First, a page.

The total amount of funds entrusted is EUR 10,690 million of which 77% are deposits insured by the Deposit Guarantee Scheme.
With regard to the distribution of capital, depository receipts belong to institutional investors, private persons and family offices. 7.0% of the total share capital is owned by larger institutional investors with a participating interest of 1% or more.
The impact of potential collateral requirements is increasing at Triodos Bank. The amount pledged with central and commercial banks, for payment system purposes, increased in 2019 and is expected to increase with the further growth of Triodos Bank. The collateral needs stemming from FX forwards increased in 2019 because Triodos Bank partly hedged the currency risk of the UK subsidiary equity participation of Triodos Bank.
Interest Rate Swaps which are centrally cleared, increased the potential collateral needs as well during the year. At the end of 2019 total net amount of EUR 9.3 million cash collateral was posted.
The liquidity risk appetite as determined by the Executive Board (EB) and Enterprise Risk Committee (ERC) is reviewed and approved by the Supervisory Board. With this governance structure in place, the risk appetite regarding liquidity is well anchored within the senior management team of the bank. The adequate organisational structure with three lines of defence ensures that a clear division of tasks, power and responsibility is in place together with an independent control, compliance, audit and risk management function.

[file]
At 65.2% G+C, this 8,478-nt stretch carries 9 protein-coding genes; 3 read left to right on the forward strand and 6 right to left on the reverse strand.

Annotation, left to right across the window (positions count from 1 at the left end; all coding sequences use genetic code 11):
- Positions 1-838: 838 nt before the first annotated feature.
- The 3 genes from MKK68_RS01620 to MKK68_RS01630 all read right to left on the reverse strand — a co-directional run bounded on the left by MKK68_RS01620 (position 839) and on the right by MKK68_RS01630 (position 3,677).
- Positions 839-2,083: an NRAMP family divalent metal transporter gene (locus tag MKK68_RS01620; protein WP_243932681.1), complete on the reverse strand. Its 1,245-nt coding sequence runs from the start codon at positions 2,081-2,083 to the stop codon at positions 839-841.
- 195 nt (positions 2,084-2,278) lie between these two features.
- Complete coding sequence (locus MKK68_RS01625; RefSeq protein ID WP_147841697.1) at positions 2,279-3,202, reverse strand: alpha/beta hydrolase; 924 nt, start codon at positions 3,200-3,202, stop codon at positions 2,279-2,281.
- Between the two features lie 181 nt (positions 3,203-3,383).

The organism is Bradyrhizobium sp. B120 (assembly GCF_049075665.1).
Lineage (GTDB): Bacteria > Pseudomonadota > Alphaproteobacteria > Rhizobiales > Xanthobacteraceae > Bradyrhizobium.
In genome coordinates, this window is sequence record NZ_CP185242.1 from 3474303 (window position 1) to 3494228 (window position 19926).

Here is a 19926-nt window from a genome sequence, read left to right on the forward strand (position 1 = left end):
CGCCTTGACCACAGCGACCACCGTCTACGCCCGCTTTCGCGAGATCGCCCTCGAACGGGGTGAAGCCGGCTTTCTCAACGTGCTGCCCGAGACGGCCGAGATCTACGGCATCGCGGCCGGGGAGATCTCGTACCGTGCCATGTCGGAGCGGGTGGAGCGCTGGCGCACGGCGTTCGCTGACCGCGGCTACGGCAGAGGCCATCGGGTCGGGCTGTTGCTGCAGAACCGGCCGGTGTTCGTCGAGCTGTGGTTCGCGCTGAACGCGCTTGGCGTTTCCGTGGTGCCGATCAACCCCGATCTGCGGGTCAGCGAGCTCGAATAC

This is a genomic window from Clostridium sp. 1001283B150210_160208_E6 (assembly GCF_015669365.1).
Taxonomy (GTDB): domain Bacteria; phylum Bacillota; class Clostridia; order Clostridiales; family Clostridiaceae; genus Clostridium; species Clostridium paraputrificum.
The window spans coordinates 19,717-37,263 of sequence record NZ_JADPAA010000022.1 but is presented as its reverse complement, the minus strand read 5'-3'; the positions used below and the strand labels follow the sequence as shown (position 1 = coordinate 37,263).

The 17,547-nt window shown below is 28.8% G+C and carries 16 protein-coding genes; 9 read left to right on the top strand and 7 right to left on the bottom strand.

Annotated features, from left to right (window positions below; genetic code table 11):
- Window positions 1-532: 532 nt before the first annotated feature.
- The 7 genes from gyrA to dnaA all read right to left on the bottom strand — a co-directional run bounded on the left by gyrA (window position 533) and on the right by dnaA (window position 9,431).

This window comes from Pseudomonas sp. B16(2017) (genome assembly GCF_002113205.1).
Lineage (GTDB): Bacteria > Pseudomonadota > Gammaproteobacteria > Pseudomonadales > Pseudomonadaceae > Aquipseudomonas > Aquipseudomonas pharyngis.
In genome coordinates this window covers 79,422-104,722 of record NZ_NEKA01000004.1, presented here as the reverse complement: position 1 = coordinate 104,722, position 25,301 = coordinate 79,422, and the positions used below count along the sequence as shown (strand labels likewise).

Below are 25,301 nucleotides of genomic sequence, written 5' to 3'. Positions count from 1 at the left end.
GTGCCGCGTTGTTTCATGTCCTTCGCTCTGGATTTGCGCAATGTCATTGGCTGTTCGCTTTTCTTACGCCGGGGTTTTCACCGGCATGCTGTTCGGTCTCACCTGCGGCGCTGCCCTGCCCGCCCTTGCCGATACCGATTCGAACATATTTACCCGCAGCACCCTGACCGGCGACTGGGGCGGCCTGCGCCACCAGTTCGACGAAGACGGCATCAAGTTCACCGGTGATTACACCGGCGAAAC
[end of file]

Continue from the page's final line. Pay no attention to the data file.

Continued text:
A robust framework is in place at Triodos Bank to identify, measure and manage liquidity risk in line with BCBS/ EBA principles. An integrated overview of the group cash position and liquidity metrics is available on a daily and weekly basis.
In the last two years, the liquidity contingency plan has been tested and reviewed thoroughly to achieve a solid crisis management structure in case a liquidity crisis at Triodos Bank emerges.
A limit structure is in place to manage the inherent funding mismatch other than in exceptional circumstances. Triodos Bank follows the BSBC/EBA principles considering its sustainable profile, the very strong relationship with its customers, the granularity of the Funds Entrusted and its conservative and robust liquidity management framework that is integrated in the business processes.